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He craves the yearning feeling. It’s the only one he can have reliably anymore.

His sensory perceptions are concentrated almost exclusively in vision and hearing. He’s focused on them so closely over the decades of his solitary existence that he can scarcely taste food. Hi skin, too, is peculiarly insensitive. He considers it a blessing, due to his alopecia, that he doesn’t have to shave, as he fears he would accidentally cut his own throat. Only his hands retain much sensation and he loves it when they start to tingle, reminding him what it was like when he was still able to touch others.

The yearning hurts, but it reminds him that he’s still a person and not just a vassal.

He last felt the yearning when he was with Walter Bishop. He had to give Walter a coin. The coin felt lovely, cool and metallic, nestled in his palm. When he passed it to Walter he felt the warmth of Walter’s hand as it approached and retreated. The yearning made him speak more than he would otherwise have done. He had to, to control it as it tingled through his palms.

He’s been shadowing someone since he left Walter. She’s jumping around from city to city in Europe in no easily discernable pattern. They started in Rome. He followed her there, walking the streets as she did: fast, restless, looking at everything from the outside. She never goes into buildings except when bodily necessity drives her to it.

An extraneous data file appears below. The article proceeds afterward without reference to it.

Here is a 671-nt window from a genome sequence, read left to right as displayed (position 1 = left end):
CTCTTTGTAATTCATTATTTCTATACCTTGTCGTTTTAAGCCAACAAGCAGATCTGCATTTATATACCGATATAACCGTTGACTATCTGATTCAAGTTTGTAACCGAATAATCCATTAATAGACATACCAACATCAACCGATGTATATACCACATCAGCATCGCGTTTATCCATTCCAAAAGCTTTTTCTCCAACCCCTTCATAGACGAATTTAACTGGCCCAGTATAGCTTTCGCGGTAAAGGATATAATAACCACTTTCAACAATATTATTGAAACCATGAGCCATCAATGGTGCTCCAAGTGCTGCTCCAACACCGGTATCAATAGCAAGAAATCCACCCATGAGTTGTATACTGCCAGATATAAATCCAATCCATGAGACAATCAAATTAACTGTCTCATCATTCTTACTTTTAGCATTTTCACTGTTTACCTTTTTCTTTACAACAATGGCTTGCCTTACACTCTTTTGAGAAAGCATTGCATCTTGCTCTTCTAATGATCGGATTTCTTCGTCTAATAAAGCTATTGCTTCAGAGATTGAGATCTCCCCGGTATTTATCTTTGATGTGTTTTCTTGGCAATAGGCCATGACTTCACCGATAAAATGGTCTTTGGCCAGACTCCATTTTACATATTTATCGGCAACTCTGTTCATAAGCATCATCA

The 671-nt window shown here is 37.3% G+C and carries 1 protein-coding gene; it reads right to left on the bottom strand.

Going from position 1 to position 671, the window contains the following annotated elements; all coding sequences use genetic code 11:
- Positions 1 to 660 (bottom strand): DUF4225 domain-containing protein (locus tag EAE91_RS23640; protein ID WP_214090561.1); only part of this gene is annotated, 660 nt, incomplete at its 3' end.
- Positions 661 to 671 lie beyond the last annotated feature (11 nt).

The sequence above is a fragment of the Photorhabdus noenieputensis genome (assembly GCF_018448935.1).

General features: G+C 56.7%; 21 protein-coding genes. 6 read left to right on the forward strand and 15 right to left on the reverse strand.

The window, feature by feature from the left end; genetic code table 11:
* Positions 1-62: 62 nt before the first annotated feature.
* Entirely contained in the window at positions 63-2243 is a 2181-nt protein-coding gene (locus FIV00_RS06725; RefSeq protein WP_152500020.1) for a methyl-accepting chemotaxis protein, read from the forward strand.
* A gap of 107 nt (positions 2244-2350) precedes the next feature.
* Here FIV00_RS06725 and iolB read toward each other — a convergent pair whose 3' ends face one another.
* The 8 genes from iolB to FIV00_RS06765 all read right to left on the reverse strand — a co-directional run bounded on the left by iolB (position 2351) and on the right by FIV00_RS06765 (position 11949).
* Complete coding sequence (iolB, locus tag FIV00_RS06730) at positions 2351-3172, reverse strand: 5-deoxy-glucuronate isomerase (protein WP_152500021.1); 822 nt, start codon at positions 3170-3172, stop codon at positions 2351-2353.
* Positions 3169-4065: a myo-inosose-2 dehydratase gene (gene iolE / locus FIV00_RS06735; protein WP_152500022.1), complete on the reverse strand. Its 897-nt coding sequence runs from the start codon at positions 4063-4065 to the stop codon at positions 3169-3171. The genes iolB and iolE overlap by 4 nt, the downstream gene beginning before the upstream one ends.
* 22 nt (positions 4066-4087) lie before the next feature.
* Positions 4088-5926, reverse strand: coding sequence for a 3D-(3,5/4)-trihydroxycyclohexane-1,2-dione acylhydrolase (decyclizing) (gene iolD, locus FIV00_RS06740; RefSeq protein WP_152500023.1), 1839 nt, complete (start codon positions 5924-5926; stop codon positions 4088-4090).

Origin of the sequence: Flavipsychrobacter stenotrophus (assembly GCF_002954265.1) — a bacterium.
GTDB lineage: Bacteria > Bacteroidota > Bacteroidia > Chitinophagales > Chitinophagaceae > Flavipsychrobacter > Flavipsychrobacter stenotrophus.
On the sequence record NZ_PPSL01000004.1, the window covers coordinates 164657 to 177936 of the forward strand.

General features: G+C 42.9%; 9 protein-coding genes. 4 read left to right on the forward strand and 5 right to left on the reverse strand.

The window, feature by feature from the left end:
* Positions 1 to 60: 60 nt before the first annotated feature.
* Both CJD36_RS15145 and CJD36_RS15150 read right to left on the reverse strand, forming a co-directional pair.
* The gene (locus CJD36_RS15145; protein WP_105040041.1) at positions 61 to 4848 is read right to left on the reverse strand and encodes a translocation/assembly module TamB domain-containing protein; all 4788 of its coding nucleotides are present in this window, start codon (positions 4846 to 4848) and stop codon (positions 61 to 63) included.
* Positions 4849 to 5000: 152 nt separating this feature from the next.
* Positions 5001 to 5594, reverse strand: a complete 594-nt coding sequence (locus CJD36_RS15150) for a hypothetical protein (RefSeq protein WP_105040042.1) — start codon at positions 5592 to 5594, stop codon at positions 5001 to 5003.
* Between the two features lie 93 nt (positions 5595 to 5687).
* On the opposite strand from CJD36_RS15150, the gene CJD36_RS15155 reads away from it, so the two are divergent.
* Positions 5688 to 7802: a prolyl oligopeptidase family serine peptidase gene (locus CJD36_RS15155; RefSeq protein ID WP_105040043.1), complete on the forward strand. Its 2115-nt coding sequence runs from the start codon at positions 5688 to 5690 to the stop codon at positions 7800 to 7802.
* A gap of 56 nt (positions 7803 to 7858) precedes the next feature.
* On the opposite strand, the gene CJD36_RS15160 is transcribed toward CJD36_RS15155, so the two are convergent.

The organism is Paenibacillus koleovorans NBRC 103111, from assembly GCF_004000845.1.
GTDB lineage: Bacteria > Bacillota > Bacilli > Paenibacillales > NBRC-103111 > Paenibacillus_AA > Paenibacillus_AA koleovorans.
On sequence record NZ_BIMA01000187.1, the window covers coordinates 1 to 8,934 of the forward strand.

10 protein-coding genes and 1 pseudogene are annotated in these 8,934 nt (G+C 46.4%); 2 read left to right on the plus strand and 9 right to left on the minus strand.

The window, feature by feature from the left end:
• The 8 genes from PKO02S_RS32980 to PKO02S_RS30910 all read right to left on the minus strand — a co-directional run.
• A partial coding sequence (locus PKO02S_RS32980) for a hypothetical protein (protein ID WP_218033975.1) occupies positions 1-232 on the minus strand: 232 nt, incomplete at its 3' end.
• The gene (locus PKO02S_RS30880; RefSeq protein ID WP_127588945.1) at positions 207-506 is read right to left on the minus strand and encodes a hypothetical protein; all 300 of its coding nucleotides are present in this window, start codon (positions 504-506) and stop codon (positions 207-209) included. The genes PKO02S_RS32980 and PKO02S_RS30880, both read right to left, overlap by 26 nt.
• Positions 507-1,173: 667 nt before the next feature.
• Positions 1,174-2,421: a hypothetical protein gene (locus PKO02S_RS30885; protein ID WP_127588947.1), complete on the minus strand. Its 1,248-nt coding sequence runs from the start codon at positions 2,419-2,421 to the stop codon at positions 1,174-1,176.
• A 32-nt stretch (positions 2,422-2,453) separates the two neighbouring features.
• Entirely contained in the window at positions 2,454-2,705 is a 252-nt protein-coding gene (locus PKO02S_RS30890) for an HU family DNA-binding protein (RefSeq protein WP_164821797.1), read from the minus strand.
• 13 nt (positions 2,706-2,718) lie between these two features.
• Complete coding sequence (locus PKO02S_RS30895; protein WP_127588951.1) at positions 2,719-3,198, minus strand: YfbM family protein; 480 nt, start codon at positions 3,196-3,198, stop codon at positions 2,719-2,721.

He once had to shadow a man for 17 days. The man loved to eat and spent hours every day in restaurants. He takes so little pleasure in food himself that by the end of it he was standing on the sidewalk outside, ignoring the unpleasant looks people gave him when they noticed. Not that they usually do. He doesn’t seem to project his presence like others. Rather like the woman in front of him. She reminds him of himself in both respects.

She sleeps in parks, in a hammock. She doesn’t sleep much. He is very alert when she does this. She is middle-aged with a fragile frame and, as far as he can discern, no self-defense training. Yet no one tries to do her harm.

She never strays from the cities. Her wanderlust would seemingly be better satisfied in the open, but she stays strictly in the confines of urban environments. He wonders why.

He quiets his thoughts with the remembrance that it is better not to ask the questions he would never be allowed to pose. Besides, it’s likely that the answers will come with the Event.

This Event seems to be taking longer to culminate than most of the ones he’s witnessed recently. He used to have to wait for months, fixed in one spot while his target went obliviously about his or her daily life. Most people’s routines look dull to them, he thinks, but he’s learned to discern the unconscious expectations and exquisite moments that differentiate between the contented and the miserable. He feels a twinge of something and pounces on it mentally. He turns it over until he can identify it. Impatience. How exciting. He didn’t know he still had it in him.

The woman is in Vienna now. He’s relaxed a little because this is a safe place, in modern times, and he can let his guard down. He keeps a safe distance behind her. He checks his watch: 01:57. Only three hours and ten minutes left. Her pace is beginning to flag. She’s tiring. She’s looking for somewhere to rest, but they’re right in the heart of the very orderly city.